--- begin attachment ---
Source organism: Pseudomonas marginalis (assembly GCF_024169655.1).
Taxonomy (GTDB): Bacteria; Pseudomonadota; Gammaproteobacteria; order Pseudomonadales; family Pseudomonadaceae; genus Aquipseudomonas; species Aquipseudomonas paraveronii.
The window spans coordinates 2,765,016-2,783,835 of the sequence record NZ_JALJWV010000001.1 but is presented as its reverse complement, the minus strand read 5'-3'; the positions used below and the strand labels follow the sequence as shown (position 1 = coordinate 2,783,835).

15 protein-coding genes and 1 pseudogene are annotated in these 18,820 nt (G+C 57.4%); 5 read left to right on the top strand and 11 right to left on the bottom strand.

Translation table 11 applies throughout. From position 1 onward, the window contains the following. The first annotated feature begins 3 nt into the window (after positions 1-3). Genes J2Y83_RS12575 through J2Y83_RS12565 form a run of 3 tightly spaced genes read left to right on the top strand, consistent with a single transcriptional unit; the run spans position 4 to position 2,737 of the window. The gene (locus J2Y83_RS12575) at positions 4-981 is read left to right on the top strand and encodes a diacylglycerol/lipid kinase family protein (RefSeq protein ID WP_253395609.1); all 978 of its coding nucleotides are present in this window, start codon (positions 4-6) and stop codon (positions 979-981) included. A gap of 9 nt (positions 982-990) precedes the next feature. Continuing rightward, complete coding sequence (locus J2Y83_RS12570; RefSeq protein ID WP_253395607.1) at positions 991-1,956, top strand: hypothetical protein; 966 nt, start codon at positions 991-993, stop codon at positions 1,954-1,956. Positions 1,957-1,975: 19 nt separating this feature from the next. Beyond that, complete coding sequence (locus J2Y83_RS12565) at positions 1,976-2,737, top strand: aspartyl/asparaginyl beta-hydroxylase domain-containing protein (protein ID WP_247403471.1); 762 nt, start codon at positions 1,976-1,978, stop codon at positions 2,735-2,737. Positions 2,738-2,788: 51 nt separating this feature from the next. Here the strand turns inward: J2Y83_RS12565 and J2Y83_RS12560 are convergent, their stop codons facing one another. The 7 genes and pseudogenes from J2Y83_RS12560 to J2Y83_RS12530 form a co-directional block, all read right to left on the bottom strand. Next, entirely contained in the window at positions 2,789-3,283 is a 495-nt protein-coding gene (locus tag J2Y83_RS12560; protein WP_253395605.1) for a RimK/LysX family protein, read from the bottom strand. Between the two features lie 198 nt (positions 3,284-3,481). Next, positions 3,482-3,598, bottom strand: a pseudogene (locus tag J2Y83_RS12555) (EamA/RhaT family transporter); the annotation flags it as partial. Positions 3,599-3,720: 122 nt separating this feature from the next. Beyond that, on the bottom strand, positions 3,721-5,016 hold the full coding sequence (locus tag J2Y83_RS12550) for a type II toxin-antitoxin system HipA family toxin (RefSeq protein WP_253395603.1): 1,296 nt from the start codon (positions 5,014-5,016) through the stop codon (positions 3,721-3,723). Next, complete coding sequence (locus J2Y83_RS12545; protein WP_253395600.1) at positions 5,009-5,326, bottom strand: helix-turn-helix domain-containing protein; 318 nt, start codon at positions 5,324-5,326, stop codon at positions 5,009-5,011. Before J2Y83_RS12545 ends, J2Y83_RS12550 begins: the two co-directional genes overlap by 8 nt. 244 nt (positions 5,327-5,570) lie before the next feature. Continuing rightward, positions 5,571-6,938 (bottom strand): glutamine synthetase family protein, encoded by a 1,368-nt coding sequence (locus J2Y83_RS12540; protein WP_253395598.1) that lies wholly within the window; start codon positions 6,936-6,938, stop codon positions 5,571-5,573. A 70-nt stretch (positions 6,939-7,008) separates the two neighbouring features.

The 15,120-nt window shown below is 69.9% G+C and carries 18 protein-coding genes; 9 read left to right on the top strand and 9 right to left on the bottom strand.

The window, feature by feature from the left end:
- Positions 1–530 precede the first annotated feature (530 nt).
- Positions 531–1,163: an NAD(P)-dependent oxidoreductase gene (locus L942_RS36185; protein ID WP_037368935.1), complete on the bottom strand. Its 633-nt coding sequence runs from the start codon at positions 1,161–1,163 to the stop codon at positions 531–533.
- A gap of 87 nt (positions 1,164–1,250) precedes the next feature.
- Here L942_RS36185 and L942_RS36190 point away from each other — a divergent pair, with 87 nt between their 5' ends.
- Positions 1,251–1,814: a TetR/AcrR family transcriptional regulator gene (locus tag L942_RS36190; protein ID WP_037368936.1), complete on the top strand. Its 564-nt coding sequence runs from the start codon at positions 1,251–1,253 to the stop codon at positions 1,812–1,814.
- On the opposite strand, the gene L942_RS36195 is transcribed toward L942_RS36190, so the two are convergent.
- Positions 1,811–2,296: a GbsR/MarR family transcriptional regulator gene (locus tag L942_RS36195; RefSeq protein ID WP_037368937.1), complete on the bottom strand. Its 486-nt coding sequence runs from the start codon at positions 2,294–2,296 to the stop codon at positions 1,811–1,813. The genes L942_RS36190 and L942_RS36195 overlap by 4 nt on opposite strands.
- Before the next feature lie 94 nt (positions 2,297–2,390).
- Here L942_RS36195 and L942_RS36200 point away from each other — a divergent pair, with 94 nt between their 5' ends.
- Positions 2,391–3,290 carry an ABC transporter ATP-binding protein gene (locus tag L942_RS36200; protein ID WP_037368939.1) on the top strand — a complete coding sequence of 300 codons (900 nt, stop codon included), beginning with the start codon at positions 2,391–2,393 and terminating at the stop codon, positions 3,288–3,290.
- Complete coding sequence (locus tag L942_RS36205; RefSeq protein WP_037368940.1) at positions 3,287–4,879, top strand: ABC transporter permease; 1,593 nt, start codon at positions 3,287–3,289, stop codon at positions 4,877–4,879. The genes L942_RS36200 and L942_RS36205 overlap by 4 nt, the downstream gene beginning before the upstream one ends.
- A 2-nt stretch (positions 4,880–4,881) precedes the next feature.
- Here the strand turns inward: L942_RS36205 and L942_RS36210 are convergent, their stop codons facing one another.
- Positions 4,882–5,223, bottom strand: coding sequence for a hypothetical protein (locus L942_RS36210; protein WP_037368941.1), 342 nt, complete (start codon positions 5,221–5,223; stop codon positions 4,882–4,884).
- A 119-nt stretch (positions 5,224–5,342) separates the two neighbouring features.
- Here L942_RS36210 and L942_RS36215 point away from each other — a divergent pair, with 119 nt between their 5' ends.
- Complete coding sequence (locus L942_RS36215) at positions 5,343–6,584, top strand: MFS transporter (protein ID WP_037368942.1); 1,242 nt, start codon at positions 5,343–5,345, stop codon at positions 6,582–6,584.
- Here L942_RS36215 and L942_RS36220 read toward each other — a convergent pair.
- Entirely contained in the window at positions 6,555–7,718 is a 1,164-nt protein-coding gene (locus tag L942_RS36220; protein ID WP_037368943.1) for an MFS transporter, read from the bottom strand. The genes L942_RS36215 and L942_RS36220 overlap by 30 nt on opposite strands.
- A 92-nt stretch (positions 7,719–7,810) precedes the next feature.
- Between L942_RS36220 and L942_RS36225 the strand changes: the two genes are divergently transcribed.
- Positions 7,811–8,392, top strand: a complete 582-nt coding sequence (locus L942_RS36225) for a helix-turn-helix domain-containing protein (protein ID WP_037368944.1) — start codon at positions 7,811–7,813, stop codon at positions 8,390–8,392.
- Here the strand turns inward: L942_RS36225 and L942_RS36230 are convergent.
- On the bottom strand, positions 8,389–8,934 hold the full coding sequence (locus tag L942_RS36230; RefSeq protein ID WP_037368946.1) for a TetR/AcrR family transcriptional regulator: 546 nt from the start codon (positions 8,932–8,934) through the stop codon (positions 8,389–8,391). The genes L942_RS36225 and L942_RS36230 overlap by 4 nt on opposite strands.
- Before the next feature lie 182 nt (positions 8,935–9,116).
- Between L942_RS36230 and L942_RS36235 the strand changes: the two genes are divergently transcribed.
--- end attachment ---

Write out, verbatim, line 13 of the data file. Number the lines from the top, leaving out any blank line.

- On the opposite strand, the gene L942_RS36195 is transcribed toward L942_RS36190, so the two are convergent.